The overall decline in the public sector took a toll on many of the New York region's design firms last year, some of which were still trying to dig their way out of the recession. The greatest demand for design services in the sector has been and is expected to continue to be fueled by numerous multi-year transportation projects and Superstorm Sandy-related work, executives say. On the private side, signs of life have returned, especially in the residential, commercial and higher education markets, they add.
The design sector had hoped that 2013 would "place it further ahead in the direction of the recovery," says Mark Regulinski, treasurer of the New York chapter of the American Institute of Architects (AIA) and managing director of Skidmore, Owings and Merrill, New York City. But "hesitancy and uncertainty" has continued, he says.
The protracted softening in demand "is a bit of a surprise given the overall strength of the market the last year and a half," said Kermit Baker, AIA chief economist, in a statement last month on the drop in the March score of AIA's Architectural Buildings Index. "Hopefully some of this can be attributed to severe weather conditions over this past winter. We will have a better sense if there is a reason for more serious concern over the next couple of months."
Regulinski says there is also "a general paralysis at the federal and state levels across the country and nothing hits businesses harder than that uncertainty." He adds that not knowing "makes everyone touch that accelerator more lightly."
That sentiment is partially reflected in the top 100 design firms that participated in ENR New York's survey this year. Nearly half of those that responded reported a year-over-year drop in regional revenue.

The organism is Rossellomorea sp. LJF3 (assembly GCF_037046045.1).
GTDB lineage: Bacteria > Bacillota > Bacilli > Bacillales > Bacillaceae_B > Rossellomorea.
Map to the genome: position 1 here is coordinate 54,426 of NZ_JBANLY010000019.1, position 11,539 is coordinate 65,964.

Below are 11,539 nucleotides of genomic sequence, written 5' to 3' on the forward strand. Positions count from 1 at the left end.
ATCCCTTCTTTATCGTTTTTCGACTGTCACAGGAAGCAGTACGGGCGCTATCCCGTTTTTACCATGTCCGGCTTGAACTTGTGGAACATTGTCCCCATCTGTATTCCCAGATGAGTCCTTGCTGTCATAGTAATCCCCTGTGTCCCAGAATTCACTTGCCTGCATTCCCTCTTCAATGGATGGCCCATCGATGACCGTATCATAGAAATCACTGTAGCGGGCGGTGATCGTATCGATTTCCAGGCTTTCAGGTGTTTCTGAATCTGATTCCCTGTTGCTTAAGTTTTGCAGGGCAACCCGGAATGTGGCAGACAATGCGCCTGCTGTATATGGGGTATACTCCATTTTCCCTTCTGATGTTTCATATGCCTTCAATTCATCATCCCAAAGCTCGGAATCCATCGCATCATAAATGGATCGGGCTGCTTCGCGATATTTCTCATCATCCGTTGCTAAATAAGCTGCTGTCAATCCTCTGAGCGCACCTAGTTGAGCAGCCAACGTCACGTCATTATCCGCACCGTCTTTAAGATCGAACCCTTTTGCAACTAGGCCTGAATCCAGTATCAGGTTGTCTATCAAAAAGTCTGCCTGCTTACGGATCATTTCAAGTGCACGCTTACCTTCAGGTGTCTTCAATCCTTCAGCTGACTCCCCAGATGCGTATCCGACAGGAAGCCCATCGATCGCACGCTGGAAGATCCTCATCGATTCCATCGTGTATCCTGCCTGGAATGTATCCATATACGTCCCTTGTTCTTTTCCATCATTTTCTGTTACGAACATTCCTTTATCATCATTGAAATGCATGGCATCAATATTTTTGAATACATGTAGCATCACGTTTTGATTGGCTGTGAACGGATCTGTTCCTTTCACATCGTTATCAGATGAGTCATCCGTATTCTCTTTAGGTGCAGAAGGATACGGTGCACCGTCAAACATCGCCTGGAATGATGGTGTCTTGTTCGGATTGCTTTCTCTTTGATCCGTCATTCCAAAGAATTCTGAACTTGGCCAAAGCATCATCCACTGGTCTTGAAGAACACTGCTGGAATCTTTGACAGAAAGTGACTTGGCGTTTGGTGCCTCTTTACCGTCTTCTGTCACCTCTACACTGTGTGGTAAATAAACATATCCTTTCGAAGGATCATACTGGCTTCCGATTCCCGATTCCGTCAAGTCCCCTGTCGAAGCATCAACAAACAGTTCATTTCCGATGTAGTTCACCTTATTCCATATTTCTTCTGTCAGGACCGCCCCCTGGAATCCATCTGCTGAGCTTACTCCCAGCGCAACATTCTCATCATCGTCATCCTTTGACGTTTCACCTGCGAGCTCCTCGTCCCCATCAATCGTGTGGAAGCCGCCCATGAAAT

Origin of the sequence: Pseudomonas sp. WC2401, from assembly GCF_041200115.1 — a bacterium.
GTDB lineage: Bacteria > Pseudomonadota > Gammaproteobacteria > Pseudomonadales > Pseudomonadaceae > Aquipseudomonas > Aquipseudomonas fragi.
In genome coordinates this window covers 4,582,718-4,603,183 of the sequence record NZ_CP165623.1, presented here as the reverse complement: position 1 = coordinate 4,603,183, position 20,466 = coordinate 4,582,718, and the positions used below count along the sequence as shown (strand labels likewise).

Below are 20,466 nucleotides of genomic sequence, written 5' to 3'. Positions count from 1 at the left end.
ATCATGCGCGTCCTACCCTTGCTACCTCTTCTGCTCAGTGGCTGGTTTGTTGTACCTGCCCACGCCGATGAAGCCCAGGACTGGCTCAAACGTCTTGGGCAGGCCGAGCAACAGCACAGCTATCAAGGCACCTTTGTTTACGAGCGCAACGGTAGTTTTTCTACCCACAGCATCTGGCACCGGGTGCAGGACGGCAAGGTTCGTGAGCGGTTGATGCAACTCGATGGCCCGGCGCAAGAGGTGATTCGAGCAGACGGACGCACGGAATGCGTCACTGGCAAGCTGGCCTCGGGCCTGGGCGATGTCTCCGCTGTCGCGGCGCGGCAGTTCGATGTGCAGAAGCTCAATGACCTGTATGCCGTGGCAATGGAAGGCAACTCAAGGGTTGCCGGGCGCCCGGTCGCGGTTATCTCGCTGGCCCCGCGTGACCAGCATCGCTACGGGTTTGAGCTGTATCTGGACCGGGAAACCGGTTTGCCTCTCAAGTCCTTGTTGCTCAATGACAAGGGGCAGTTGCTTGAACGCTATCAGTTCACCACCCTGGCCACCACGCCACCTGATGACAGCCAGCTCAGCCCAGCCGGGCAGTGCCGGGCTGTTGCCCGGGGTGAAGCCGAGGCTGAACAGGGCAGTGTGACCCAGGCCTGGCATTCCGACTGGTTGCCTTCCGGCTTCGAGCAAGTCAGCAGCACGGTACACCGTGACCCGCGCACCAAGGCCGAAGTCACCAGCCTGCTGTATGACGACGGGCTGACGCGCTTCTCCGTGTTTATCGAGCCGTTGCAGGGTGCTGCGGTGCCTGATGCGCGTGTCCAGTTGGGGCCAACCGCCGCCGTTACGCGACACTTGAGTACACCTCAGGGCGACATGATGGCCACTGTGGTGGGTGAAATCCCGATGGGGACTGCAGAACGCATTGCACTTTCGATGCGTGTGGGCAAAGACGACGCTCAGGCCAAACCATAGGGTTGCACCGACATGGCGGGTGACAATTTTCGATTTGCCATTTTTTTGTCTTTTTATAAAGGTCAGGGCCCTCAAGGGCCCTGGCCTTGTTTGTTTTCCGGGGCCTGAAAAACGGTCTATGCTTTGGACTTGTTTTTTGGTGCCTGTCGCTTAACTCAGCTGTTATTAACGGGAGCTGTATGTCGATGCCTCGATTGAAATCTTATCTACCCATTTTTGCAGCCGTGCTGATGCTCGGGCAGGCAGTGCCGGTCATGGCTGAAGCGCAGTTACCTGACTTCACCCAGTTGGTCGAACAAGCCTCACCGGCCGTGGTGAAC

But Milo Riverso, CEO and president of STV Inc.—ranked No. 7 with regional revenue down 35% to $115 million—expects good growth ahead with some major contract wins. His firm was recently selected for resident engineering inspection services on the $550-million replacement of the Kosciuszko Bridge in Brooklyn. STV is also involved in several Sandy-related resiliency projects, including the more than $30-million, 47,000-sq-ft New York State Office of General Services' South Beach Psychiatric Center project in Staten Island, N.Y., as well as ongoing storm-hardening work for utility company Con Edison.
"Sandy efforts are going to supplement the industry for the next two to three years," Riverso says. He adds that STV, which has a 100-year history in New York City, was hit with the decline of the public sector, and saw the completion of some large projects last year including Avenues: The New World School.
Uptick to Come
Infrastructure projects that are in progress will continue for the next few years and create an uptick in the industry, says Denise Carter, branch manager at Greenman-Pedersen Inc., Babylon, N.Y., No. 5 in the ranking with a 9% regional revenue increase to $122 million.
Carter attributes the rise to the firm's involvement in several transportation megaprojects. These include the $2-billion New Jersey Turnpike widening project, the $1.29-billion raising of the Bayonne Bridge and work on several other bridge crossings in New York City such as the Whitestone, Verrazano-Narrows and Brooklyn bridges.
The firm's other projects include a $450-million program for the complete reconstruction of interconnected approach roadways and bicycle/pedestrian paths on a 7.5-mile stretch of the Belt Parkway—a major thoroughfare that stretches between Brooklyn and Queens and serves up to 150,000 cars per day. Greenman-Pedersen is providing program management and resident engineering and inspection services for seven bridges along the parkway.
"The bridge industry is quite robust right now," Carter says. "Cautiously speaking, the public sector is picking back up and all of the bridge projects in New York City help tilt that scale."
In the private sector, the gradual comeback that began last year continues to gain momentum. "The private sector is more than just gradually coming back—it's roaring back," says Bradford Perkins, chairman and CEO of Perkins Eastman, New York City. Despite dropping three spots in the ranking to No. 16, the firm saw its revenue grow by 13% to nearly $80 million.
"Last year was a record year for us," Perkins says. "We left the recession in the rearview mirror. This year will be even better."